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Wander to Waterfall

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February 2018 Issue

On a rambling Ruahine route, Shaun Barnett finds what he considers to be the most delightful valley-head in the range

It’s summer and even in the mountains, the heat is sometimes relentless.

Four of us are wandering around the central Ruahine Range – Waterfall Hut is our destination.

The sun beats down; heat radiates off the rocks. We’re slogging our way up the greywacke staircase of the Waipawa River, headed for the saddle on the horizon that’s so clearly defined it’s like a scoop.

Above it rise the crags, screes and slips of Te Atuaoparapara, forming not so much a mountainside as a rock avalanche waiting to happen.

My son, Tom, has been tramping most of his 14 years, but I thought it was time to extend him a little, with some off-track travel. Joining us are Wairarapa trampers Joe Nawalaniec and John Rhodes.

I’ve been soaking my cap and neckerchief in the river to try to keep cool, but finally the heat proves too much. I dump my pack, then lurch into the deepest pool I can find. It requires a bit of manoeuvring before I can get myself fully immersed.

“Not much of a waterhole,” Joe says. “What’s it like?”

“Absolutely beautiful!”

The sweat washes off and afterwards that wonderful river-cool feeling surges through me. Joe and Tom plunge in too, each in turn because the hole only fits one. We emerge, dripping, ready for the final grind up to the saddle.

Tom and I reach it first, having edged our way up the useful little goat track that avoids the worst of the sub-alpine scrub dominating the final slopes. I point out the heinous band of leatherwood that I’d once found myself pushing through after missing the track. Not recommended.

Outside Waterfall Hut. Photo: Shaun Barnett/Black Robin Photography

On the saddle, we get views of the Three Johns – peaks named by pioneering tramper Norman Elder, who in the 1940s and 1950s used to take boys from Hereworth College into the hills. A botanist, mapmaker and tramper extraordinaire, Elder formed a tramping group at the college where he was a master. His boys used modified sugar sacks as packs and dressed in all manner of ‘weird and wonderful’ ways, as Elder recalled, ‘tending to take on an air of fancy dress’. He did strike some resistance from other schoolmasters, particularly those who coached rugby: ‘Horror of the ball-game conscious members of the staff at visualising a useful member of a team risking his precious ankles boulder-hopping up some mountain stream is not shared by the owner of the ankles, who is quite prepared to make the best of both worlds.’ On one trip, Elder tramped with three boys, all called John, hence the name of the peaks. We’ve only got one John, so he’ll have to do.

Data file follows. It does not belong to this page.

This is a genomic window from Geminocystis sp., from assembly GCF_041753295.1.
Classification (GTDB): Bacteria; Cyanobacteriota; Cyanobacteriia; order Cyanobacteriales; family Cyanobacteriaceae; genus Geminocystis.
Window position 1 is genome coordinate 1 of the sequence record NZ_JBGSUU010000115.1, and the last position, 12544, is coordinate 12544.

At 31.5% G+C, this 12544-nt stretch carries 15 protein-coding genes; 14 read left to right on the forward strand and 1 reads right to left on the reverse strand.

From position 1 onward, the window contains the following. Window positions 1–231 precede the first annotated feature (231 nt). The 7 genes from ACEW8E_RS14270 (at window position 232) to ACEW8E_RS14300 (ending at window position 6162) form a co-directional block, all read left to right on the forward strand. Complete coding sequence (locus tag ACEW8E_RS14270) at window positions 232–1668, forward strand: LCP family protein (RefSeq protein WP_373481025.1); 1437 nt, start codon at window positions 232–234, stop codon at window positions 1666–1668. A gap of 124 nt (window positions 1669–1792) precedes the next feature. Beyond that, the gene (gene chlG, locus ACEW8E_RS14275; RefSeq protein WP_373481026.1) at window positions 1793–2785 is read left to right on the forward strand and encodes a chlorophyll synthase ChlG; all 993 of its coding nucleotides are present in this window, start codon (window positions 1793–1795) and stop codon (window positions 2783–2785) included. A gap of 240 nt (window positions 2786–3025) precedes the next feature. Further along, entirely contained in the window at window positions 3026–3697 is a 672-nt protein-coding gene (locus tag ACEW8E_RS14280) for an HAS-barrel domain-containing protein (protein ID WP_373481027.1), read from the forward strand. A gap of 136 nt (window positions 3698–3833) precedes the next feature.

Tom pulls out his sketchbook and pencils and begins to draw the scene. Joe and John arrive, and we enjoy the cool breeze filing through the saddle. We debate camping on the tops. Is there any water up there? None of us fancy carrying enough for the evening’s meal, as well as tomorrow’s breakfast and the traverse over Broken Ridge. The day has got away on us, and there’s no point pushing it. A very comfortable Waikamaka Hut is only an hour or so down the valley, so we head for it.

Is there a more delightful valley-head in the Ruahine Range than the one leading to Waikamaka Hut? Waipawa Saddle separates two watercourses that could not be more contrasting. The Waipawa River is a place of open boulder riverbed, as well as exotic weeds like lupin and buddleia. It’s a gravel highway of easy tramping, but a pretty ugly one.

In contrast, the Waikamaka is a narrow, meandering stream, beginning with twin waterfalls, between which the track descends a narrow, poled ridge. The stream flows delightfully down a series of cascades, pools, riffles and rapids. Native alpine plants abound, notably among them the buttercup Ranunculus insignis and koromiko, flowering prolifically with its delicate white blossoms, tinged with purple. There’s something about the valley’s narrow nature, the mosaics of mosses, lichens and plants and the way the stream falls, that makes it the most pleasing of tramping routes.

Waikamaka Hut itself lies on a wee shelf above the confluence of Rangi Stream and the Waikamaka. Built in 1939 by the Heretaunga Tramping Club (of which Norman Elder was a  co-founder), it’s a comfortable and roomy hut, with a curious dunny that looks like a peaked hat. Both the dunny and hut have orange roofs and blue walls. Club members have ensured the hut stays in excellent condition, and we appreciate it.

The morning brings fine weather. We decide to head for Waterfall Hut over the tops. The shortest option would be to follow the river route up Rangi Stream and over Rangi Saddle to the Kawhatau, but that would only take three hours. Far better to make the most of the day. Retracing our footsteps to Waikamaka Saddle is no chore, and beyond we push up a barely discernible route towards the Three Johns.